Thursday, March 17

The Dogs and Their Pear Tree

When we moved into our present house many years ago, the back yard had an old, but prolific, pear tree. And we had two middle-aged dogs, a black Labrador named Gracie and a mutt named Twinkie, who was allegedly half-Golden Retriever. Never were two dogs closer friends, with our Lab being the leader, and our mutt being her loyal sidekick.

When the pear would bloom, Gracie would start looking up at it each day, very carefully. As soon as she saw any wee pearlets beginning, she would circle and bark at them. As they grew, she would continue to eye them and bark. And as soon as they began to ripen, she would stand and stare at the one she wanted, barking furiously until it was picked and handed to her. Twinkie always stood by, curled tail wiggling over her back, politely waiting for her pear, too.

The years passed, and the tradition of observing the pear tree closely continued, and as more and more time passed, both the dogs and the tree became weaker. Finally one last autumn, when both dogs were 16 years old and had eaten the last of the pears, they declined rapidly. They died within minutes of each other, Gracie carefully watching over Twinkie until she was safe, and then dying herself, after weakly shaking hands with our vets, who had rushed over to help. 

And the pear died, too, and like our precious dogs, never saw another spring. 

We have their urns, and we tell our new rescues, Sophie and Piglet, all about their older "sisters." One of the joys of my life has been rescuing animals, and our newest rescue, Piglet, not even here a week, already has a special place in my heart. He is disabled. It's a labor of love for that dog to haul his tiny self to his feet and totter over to us dragging a leg damaged from being caught in a chain for months. But he always does get up, "burbling" and smiling and tiny corkscrew tail shaking. I know some people feel they cannot "replace" one animal with another, and we didn't, but we did rescue these dogs in honor of Gracie and Twinkie.

Free printable antique fruit tags. Click the "P" to Pin, and click elsewhere on the image to enlarge it. Then right-click to save.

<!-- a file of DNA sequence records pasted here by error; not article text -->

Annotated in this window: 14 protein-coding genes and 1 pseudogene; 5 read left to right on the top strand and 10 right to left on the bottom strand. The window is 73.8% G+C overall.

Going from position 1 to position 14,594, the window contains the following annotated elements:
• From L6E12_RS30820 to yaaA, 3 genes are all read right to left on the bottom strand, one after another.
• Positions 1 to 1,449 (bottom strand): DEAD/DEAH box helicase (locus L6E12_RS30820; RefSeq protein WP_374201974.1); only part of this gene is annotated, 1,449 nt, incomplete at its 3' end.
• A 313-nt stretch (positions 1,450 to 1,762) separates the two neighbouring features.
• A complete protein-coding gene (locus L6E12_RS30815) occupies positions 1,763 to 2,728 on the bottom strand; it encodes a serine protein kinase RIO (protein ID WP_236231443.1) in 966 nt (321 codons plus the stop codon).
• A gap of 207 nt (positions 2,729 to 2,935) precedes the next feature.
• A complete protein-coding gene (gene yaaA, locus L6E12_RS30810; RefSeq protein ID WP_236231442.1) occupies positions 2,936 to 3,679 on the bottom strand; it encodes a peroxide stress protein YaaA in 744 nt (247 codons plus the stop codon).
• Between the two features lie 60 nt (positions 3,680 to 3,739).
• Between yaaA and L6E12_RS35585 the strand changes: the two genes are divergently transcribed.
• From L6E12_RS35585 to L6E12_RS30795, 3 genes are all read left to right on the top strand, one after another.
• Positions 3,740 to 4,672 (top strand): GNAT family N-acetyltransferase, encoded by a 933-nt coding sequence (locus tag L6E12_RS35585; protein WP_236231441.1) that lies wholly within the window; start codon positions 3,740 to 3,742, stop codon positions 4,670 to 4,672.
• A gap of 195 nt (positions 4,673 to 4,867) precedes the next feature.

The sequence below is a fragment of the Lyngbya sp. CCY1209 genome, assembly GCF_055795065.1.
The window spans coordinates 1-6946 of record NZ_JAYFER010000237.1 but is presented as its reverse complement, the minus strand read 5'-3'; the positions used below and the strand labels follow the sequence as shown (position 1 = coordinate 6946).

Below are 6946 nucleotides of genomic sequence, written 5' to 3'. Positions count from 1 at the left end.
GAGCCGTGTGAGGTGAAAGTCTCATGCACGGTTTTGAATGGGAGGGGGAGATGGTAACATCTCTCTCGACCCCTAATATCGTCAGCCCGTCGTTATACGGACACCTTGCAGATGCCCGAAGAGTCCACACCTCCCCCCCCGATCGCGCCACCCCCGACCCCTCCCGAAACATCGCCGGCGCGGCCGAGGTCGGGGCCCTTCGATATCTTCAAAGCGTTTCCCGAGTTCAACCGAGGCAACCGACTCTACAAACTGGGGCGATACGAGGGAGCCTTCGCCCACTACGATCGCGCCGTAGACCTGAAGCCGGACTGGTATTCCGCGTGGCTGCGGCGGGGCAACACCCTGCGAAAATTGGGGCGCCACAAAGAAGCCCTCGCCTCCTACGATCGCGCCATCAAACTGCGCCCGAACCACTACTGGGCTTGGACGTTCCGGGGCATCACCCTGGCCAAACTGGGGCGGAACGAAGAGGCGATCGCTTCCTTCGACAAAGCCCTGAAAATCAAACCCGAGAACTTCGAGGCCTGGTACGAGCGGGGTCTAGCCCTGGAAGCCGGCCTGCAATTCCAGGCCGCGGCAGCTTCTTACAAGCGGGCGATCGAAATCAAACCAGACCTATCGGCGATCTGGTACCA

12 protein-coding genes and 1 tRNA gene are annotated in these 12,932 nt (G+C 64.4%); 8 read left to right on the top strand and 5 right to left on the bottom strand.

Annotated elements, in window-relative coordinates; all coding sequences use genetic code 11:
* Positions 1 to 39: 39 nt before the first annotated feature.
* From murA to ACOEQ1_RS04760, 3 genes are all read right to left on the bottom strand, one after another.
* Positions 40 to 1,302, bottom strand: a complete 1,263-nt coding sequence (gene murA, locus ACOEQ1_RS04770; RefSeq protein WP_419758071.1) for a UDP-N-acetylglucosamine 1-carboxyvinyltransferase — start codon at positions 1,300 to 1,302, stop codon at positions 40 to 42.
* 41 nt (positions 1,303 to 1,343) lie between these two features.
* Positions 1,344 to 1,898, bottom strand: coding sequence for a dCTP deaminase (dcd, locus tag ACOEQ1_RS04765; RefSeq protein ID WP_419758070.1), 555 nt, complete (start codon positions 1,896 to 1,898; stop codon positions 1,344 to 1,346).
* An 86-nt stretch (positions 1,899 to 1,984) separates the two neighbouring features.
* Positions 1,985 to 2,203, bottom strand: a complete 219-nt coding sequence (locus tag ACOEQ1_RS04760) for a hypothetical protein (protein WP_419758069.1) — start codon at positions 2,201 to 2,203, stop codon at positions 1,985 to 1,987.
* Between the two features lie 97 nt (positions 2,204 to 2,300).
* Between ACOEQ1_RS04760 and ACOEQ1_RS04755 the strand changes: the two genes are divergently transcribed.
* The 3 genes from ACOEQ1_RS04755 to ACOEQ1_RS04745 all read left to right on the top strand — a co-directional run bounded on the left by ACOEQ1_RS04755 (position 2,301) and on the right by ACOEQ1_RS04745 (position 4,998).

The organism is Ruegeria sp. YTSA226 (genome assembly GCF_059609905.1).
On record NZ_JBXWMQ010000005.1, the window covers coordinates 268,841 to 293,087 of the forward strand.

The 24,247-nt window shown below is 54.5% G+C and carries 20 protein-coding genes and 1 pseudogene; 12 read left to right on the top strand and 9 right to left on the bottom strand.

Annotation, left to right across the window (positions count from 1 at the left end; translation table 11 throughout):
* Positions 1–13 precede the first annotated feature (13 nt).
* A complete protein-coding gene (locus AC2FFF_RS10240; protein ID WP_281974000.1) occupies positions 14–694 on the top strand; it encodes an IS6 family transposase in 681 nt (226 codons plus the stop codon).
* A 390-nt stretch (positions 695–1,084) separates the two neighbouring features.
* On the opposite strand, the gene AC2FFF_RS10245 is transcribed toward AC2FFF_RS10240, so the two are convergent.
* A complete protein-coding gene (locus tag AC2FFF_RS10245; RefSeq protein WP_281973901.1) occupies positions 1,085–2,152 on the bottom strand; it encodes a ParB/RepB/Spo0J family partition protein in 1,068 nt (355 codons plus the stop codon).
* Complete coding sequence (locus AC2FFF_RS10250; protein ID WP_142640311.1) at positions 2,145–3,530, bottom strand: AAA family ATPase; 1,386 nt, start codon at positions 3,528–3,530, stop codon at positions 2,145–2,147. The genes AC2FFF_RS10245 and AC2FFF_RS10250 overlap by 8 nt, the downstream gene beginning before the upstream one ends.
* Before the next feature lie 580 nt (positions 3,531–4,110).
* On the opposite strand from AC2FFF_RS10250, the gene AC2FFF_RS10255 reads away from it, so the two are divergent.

8 Elf-Friends have commented... :

  • Sweet Sue

    oh to be the guardian of a glorious pear tree, and your very special pups. beautiful post, ty for sharing. xo

  • Joanne Noragon

    How can be be unkind in the unremitting good will of a dog?

  • Buttercup

    We had a pear tree when I was growing up. The birds got most of the pears, but I loved seeing it blossom. A toast to our beloved animal friends and to pear trees.

  • Anonymous

    What a sweet post. You're doing a good thing by rescuing the dogs. My nephew did that, too. He rescued medical reseach dogs, butnonly those that received a placebo could be adopted. I never cared much for pears as a child. I still don't go crazy for them, but I do eat them from time to time. I can't help but wonder if that would change with the easy access of one's own trees. Beautiful images.

  • Sylvie

    Your sweet & sad story brought tears to my eyes. It's wonderful that you give the poor dogs a second chance. From now on, whenever I see a pear tree I'll think of your pets. The tags are beautiful. Thank you.

  • Cynthia

    Our beloved pets have such short lives compared to ours. It's so sad to see them go, but then we are blessed by giving a home to someone new. Amazing that your two dogs died almost at the same time and the pear tree they enjoyed as well. Blessings on your new little buddies!

  • Unknown

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  • Rebekah Legion SundayGirlJournals

    That's such a beautiful, bitter sweet story. Although it's true that You can never replace a pet, it is still important to go on rescuing more animals in their honour because so many animals need a good home. So many abused animals in this World. What a remarkable story.

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